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Modi's plan to promote tax-friendly environment in limbo

December 20, 2016 17:58 IST

Only 300 assessees came forward with disputed tax liabilities amounting to Rs 10,000 crore, Shrimi Choudhary reports from Mumbai.

The government’s efforts to reduce pending litigation under the Direct Tax Dispute Resolution Scheme have received a lacklustre response. Only around 300 assessees have come forward, with disputed tax liabilities amounting to Rs 10,000 crore (Rs 100 billion).

If this scheme, open from June 1 to December 31, fails to attract enough companies to participate, it could lead to a government setback, which had claimed to be promoting a tax-friendly environment.

The informal target was to resolve at least 70,000 cases, with an expected tax implication of around Rs 1.7 lakh crore. Under the scheme, companies or individuals would have to pay the disputed tax and interest up to the date of asses­sm­ent.

For a disputed tax amount of up to Rs 10 lakh, the penalty would be waived. In cases where the disputed tax amount is over Rs 10 lakh, a penalty of 25 per cent would be levied.

According to the data available with the income tax (I-T) department, around 259,000 cases with a tax liability of Rs 5.16 lakh crore were pending before the Commissioner of Income Tax (Appeals) as on February 29. Sources said of these, 70,000 cases or around 30 per cent of the disputes were expected to come under the window.

In the remaining 70 per cent cases, the judgments were pronounced in favour of the assessees.

“Some of these disputes relate to large multinational companies, where the disputed amount is huge and the cases are pending in other courts. This could be a reason why companies are not availing the scheme’s benefits,” said an I-T official.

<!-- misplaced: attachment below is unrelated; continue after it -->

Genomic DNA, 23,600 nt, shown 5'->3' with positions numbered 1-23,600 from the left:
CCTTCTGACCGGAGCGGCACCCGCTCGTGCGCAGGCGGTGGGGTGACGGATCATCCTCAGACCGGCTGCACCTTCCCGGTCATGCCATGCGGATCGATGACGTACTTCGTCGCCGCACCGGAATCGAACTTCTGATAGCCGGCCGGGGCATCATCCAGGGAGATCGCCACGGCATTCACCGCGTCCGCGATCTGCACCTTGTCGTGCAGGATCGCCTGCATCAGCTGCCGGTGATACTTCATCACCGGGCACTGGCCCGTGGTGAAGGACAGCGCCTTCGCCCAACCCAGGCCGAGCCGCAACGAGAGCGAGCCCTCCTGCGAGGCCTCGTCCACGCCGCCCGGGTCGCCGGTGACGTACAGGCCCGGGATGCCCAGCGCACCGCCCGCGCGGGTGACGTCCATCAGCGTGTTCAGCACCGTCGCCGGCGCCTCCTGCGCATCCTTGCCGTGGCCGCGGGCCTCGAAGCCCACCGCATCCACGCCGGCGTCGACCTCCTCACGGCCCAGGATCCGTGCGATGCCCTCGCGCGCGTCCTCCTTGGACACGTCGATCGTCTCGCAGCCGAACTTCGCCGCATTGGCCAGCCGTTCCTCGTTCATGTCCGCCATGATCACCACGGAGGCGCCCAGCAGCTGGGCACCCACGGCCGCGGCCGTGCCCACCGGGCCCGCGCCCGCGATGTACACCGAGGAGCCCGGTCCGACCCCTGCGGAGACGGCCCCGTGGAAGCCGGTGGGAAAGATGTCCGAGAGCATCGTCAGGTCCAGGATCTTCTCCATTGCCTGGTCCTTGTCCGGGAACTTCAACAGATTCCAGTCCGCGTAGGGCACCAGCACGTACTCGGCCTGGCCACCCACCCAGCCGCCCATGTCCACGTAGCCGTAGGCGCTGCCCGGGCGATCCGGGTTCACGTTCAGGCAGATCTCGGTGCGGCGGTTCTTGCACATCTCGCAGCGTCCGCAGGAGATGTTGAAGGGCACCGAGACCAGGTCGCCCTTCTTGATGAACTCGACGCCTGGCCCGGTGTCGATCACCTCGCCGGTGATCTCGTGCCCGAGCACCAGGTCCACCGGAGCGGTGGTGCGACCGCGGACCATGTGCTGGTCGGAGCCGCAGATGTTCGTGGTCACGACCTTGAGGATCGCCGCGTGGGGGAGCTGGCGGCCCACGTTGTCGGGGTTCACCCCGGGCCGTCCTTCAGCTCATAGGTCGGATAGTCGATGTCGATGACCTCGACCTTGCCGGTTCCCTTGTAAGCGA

“Companies such as Vodafone could also avail of the scheme, as it gives immunity against a penalty and interest, in case of disputes. However, we are yet to receive any communication from their end.”

An e-mail to Vodafone remained unanswered.

However, tax experts said the design of the scheme does not allow cases like Vodafone to be enrolled.

“Since most international tax cases are taken to the panel by assessees, they do not qualify under the scheme. That is why the response is not on an expected level,” said Sudhir Kapadia, national tax leader, EY India.

Indian tax authorities and Vodafone have been in a tax tangle since 2007 over the latter’s $11-billion acquisition of Hutchison Essar. The tax demand, initially around Rs 8,000 crore (Rs 80 billion), has more than doubled to Rs 22,000 crore (Rs 220 billion), including interest and penalty.

In 2012, the Supreme Court had ruled in favour of Vodafone but the United Progressive Alliance government brought in a retrospective amendment to tax laws, bringing such deals under the tax ambit. Vodafone had then moved the International Court of Arbitration. The case is yet to be concluded.

“The reason behind the tepid response could be that many cases are debarred from availing the scheme. For instance, undisclosed foreign income/assets cases, search cases and cases concerning receipt of information by the government under Direct Tax Avoidance Agreement are not allowed to avail the scheme,” said Sanjay Sanghvi, partner at law firm Khaitan & Co.

Also, weak cases, which do not have merit to succeed in appeals, would have applied for such a scheme. A genuine litigation case is unlikely to have been filed under this scheme and shell out taxes without any valid reason, added Sanghvi.